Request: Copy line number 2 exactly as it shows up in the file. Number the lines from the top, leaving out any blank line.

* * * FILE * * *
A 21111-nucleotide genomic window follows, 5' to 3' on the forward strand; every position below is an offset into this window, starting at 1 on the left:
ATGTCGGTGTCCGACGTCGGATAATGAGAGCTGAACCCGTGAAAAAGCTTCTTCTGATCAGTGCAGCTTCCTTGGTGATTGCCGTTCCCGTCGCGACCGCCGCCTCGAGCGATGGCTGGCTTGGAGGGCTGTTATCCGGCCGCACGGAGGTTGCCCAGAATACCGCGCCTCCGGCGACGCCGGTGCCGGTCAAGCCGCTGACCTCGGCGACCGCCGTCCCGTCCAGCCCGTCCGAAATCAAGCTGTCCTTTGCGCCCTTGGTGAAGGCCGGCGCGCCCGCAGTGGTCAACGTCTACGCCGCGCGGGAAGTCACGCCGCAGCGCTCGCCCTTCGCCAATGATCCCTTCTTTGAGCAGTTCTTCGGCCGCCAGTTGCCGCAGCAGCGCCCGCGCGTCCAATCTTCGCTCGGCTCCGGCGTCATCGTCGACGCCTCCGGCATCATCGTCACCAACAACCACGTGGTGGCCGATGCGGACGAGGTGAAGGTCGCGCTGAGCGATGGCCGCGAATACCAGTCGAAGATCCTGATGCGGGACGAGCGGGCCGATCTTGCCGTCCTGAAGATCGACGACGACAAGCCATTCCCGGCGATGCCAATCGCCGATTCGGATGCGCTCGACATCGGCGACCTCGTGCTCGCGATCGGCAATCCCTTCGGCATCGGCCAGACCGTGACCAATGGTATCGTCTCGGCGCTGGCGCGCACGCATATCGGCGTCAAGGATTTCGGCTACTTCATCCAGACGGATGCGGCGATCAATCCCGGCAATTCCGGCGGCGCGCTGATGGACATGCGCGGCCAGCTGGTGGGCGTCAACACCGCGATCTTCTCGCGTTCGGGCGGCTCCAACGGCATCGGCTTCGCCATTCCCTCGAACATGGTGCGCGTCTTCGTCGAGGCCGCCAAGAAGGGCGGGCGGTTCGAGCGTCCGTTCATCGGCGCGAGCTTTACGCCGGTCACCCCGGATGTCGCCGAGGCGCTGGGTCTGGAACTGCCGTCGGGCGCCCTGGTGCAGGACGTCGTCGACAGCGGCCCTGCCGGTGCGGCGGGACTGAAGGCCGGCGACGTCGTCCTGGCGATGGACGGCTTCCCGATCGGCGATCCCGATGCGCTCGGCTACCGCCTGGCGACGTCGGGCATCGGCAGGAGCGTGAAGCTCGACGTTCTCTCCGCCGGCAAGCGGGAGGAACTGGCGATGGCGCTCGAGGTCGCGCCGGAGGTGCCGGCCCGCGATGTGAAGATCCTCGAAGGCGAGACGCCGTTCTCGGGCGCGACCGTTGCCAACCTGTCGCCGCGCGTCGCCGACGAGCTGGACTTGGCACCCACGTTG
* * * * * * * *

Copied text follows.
ATGTCGGTGTCCGACGTCGGATAATGAGAGCTGAACCCGTGAAAAAGCTTCTTCTGATCAGTGCAGCTTCCTTGGTGATTGCCGTTCCCGTCGCGACCGCCGCCTCGAGCGATGGCTGGCTTGGAGGGCTGTTATCCGGCCGCACGGAGGTTGCCCAGAATACCGCGCCTCCGGCGACGCCGGTGCCGGTCAAGCCGCTGACCTCGGCGACCGCCGTCCCGTCCAGCCCGTCCGAAATCAAGCTGTCCTTTGCGCCCTTGGTGAAGGCCGGCGCGCCCGCAGTGGTCAACGTCTACGCCGCGCGGGAAGTCACGCCGCAGCGCTCGCCCTTCGCCAATGATCCCTTCTTTGAGCAGTTCTTCGGCCGCCAGTTGCCGCAGCAGCGCCCGCGCGTCCAATCTTCGCTCGGCTCCGGCGTCATCGTCGACGCCTCCGGCATCATCGTCACCAACAACCACGTGGTGGCCGATGCGGACGAGGTGAAGGTCGCGCTGAGCGATGGCCGCGAATACCAGTCGAAGATCCTGATGCGGGACGAGCGGGCCGATCTTGCCGTCCTGAAGATCGACGACGACAAGCCATTCCCGGCGATGCCAATCGCCGATTCGGATGCGCTCGACATCGGCGACCTCGTGCTCGCGATCGGCAATCCCTTCGGCATCGGCCAGACCGTGACCAATGGTATCGTCTCGGCGCTGGCGCGCACGCATATCGGCGTCAAGGATTTCGGCTACTTCATCCAGACGGATGCGGCGATCAATCCCGGCAATTCCGGCGGCGCGCTGATGGACATGCGCGGCCAGCTGGTGGGCGTCAACACCGCGATCTTCTCGCGTTCGGGCGGCTCCAACGGCATCGGCTTCGCCATTCCCTCGAACATGGTGCGCGTCTTCGTCGAGGCCGCCAAGAAGGGCGGGCGGTTCGAGCGTCCGTTCATCGGCGCGAGCTTTACGCCGGTCACCCCGGATGTCGCCGAGGCGCTGGGTCTGGAACTGCCGTCGGGCGCCCTGGTGCAGGACGTCGTCGACAGCGGCCCTGCCGGTGCGGCGGGACTGAAGGCCGGCGACGTCGTCCTGGCGATGGACGGCTTCCCGATCGGCGATCCCGATGCGCTCGGCTACCGCCTGGCGACGTCGGGCATCGGCAGGAGCGTGAAGCTCGACGTTCTCTCCGCCGGCAAGCGGGAGGAACTGGCGATGGCGCTCGAGGTCGCGCCGGAGGTGCCGGCCCGCGATGTGAAGATCCTCGAAGGCGAGACGCCGTTCTCGGGCGCGACCGTTGCCAACCTGTCGCCGCGCGTCGCCGACGAGCTGGACTTGGCACCCACGTTG